By Alex Thackrah and Jake Horslen
September 3, 2020 - European coal-fired power generation posted a modest recovery in August and the outlook for winter coal burn has improved in recent weeks, with Argus' analysis indicating that September-December coal burn will drop only slightly from a year earlier.
Aggregate coal-fired power generation in Germany, France, Spain and the UK was 2.4TWh last month, its highest since March. This represents a 35.9pc year-on-year drop in output, but is one of the smallest monthly declines in the past two years.
Tentative signs of a reversal in coal-to-gas fuel switching and recovering power demand drove coal output higher, and forward prices suggest that coal's share of the fuel mix will continue to recover through the remaining months of this year.
Coal has started to displace some gas from Europe's fuel mix, despite still being behind in the day-ahead merit order, because the economics of coal-fired generation are boosted by the fact that it was embedded in the generation stack through forward hedging to a greater extent than gas.
The diminishing incentive to switch from coal to gas based on spot prices has weighed on gas-fired generation and allowed some previously displaced coal-fired generation to slowly recover.
The Argus NAR 6,000 kcal/kg cif ARA physical coal assessment was 1.7pc lower on average in August compared with July, while the German NCG gas front-month average rose by 49.7pc and the German power base-load average strengthened by 11.5pc over the same period.
Gas-fired generation in Germany, France, Spain and the UK fell by 1.7pc between July and August but was still 11.3pc higher on the year at 23.2TWh.
Total power generation across the four countries returned to near seasonal norms last month, owing to an industrial recovery following the gradual easing of Covid-19 lockdowns and a heatwave that increased cooling demand. Total generation in August was 111.7TWh, down by just 2.4pc on the year, compared with year-on-year falls of 6.2pc in July, 8.5pc in June and more than 14pc in April and May.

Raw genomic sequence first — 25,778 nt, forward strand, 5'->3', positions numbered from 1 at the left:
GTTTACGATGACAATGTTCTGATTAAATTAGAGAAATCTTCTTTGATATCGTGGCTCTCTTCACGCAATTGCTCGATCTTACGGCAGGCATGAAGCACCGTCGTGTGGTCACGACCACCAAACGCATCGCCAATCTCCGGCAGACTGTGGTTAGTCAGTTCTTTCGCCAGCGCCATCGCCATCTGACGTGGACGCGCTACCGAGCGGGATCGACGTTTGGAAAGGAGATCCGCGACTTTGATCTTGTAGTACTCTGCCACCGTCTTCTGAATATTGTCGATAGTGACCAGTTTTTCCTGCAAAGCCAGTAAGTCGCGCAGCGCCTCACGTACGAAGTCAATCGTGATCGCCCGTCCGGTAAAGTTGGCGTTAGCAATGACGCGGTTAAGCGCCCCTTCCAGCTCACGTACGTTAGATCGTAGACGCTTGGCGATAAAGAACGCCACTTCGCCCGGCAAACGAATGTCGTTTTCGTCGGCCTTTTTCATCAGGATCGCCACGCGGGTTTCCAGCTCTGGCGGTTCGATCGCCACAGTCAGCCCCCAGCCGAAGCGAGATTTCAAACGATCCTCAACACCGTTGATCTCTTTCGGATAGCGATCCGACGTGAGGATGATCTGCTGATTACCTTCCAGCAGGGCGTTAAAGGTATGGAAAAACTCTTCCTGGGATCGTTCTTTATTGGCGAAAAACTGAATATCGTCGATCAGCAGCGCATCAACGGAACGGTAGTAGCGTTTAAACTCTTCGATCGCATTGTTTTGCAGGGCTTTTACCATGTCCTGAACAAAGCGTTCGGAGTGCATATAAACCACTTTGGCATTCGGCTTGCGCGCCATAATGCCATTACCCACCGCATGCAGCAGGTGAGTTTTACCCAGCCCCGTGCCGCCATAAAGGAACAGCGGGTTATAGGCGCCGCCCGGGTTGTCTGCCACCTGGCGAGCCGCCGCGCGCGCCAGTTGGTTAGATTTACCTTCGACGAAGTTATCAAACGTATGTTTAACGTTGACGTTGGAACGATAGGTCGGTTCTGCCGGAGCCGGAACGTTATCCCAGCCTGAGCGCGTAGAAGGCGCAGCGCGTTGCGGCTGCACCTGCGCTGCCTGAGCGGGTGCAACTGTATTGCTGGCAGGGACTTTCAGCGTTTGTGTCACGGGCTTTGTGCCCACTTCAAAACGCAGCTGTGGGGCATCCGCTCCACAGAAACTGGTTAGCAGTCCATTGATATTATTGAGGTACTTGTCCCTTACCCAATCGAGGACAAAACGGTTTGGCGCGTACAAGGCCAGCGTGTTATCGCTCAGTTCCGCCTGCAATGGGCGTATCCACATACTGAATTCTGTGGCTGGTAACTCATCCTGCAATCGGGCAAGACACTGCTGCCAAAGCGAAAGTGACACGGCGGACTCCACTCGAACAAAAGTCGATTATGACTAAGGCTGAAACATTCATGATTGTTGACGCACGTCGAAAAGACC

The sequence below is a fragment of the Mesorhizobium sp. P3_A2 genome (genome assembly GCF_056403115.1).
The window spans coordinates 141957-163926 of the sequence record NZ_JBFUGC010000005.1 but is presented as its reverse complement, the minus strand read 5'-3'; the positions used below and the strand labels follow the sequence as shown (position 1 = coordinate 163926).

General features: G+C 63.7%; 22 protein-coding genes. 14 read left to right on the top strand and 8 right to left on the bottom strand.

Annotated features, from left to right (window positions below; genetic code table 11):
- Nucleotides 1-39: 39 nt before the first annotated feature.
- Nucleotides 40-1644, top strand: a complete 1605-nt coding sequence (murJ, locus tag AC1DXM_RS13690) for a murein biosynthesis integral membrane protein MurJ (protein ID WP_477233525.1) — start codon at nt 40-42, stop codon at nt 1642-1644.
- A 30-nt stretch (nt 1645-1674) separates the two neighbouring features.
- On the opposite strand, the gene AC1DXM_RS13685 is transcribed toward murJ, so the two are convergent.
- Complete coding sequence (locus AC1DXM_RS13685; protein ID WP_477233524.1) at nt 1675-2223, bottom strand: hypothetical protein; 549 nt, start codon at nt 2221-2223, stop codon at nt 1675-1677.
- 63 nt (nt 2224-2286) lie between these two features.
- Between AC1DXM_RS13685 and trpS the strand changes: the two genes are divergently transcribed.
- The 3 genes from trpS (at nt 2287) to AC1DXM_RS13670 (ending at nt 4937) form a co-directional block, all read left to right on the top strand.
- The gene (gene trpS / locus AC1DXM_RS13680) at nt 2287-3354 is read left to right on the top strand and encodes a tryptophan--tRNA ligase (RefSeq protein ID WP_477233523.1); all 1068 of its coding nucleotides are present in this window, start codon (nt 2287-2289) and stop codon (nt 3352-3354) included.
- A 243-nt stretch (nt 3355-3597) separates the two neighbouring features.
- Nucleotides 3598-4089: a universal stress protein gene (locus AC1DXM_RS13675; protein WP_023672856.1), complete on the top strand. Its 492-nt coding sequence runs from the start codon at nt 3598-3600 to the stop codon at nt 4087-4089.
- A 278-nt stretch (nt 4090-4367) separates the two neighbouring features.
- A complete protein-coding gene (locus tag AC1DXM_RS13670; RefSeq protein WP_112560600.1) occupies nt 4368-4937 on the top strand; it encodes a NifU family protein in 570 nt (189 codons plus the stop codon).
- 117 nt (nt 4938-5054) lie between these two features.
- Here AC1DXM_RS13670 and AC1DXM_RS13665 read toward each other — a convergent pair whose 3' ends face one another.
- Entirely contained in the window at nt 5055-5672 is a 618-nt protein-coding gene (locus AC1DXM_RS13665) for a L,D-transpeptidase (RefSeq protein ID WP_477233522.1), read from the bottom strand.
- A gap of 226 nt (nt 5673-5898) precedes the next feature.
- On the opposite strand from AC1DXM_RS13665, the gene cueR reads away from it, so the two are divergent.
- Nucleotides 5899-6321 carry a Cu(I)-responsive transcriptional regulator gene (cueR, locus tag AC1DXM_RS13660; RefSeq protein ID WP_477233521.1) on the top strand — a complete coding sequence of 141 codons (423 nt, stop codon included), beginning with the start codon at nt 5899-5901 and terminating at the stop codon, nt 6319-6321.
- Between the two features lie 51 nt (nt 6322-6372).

But the recovery varied across the four countries surveyed. French electricity output continued to languish 11.3pc behind a year earlier at 32.5TWh in August because of lower nuclear availability, but German output rose by 3.9pc to 39.2TWh. Power generation in Spain was practically flat with August last year at 22.7TWh and UK generation was down by just 1.2pc at 17.2TWh.
European coal burn looks is likely to extend its recent recovery through the remainder of this year.
Coal-fired power generation in France, Germany, the UK and Spain could average 5.4 TWh/month in September-December, according to Argus analysis based on current nuclear availability schedules, and assuming renewable load factors in line with seasonal averages and flat lignite-fired output compared with 2019. This would be the equivalent of 1.9mn t/month of NAR 6,000 kcal/kg coal burnt in 40pc efficient plants, and representing only a slight decline from the 5.5 TWh/month of coal-fired generation in September-December 2019.
This outlook assumes a 2pc drop in overall power generation in the four countries and that coal accounts for an 18pc share of combined generation from coal and gas, after the fuel's share fell by seven percentage points on the year to 14pc in January-August.
Gas-fired generation would average of 24.6 TWh/month for the remainder of this year, up from 23TWh during the same period in 2019, under the same analysis.
The improved prospects for European coal burn come at a time of tightening supply in the Atlantic basin, which increases the potential for coal price volatility heading into the winter. Colombia's second-largest coal producer, Cerrejon, is facing a workers' strike while global mining firm Glencore's Prodeco operation in Colombia is on care and maintenance. But high stocks of around 5.8mn t at the Amsterdam-Rotterdam-Antwerp terminals should provide a supply buffer.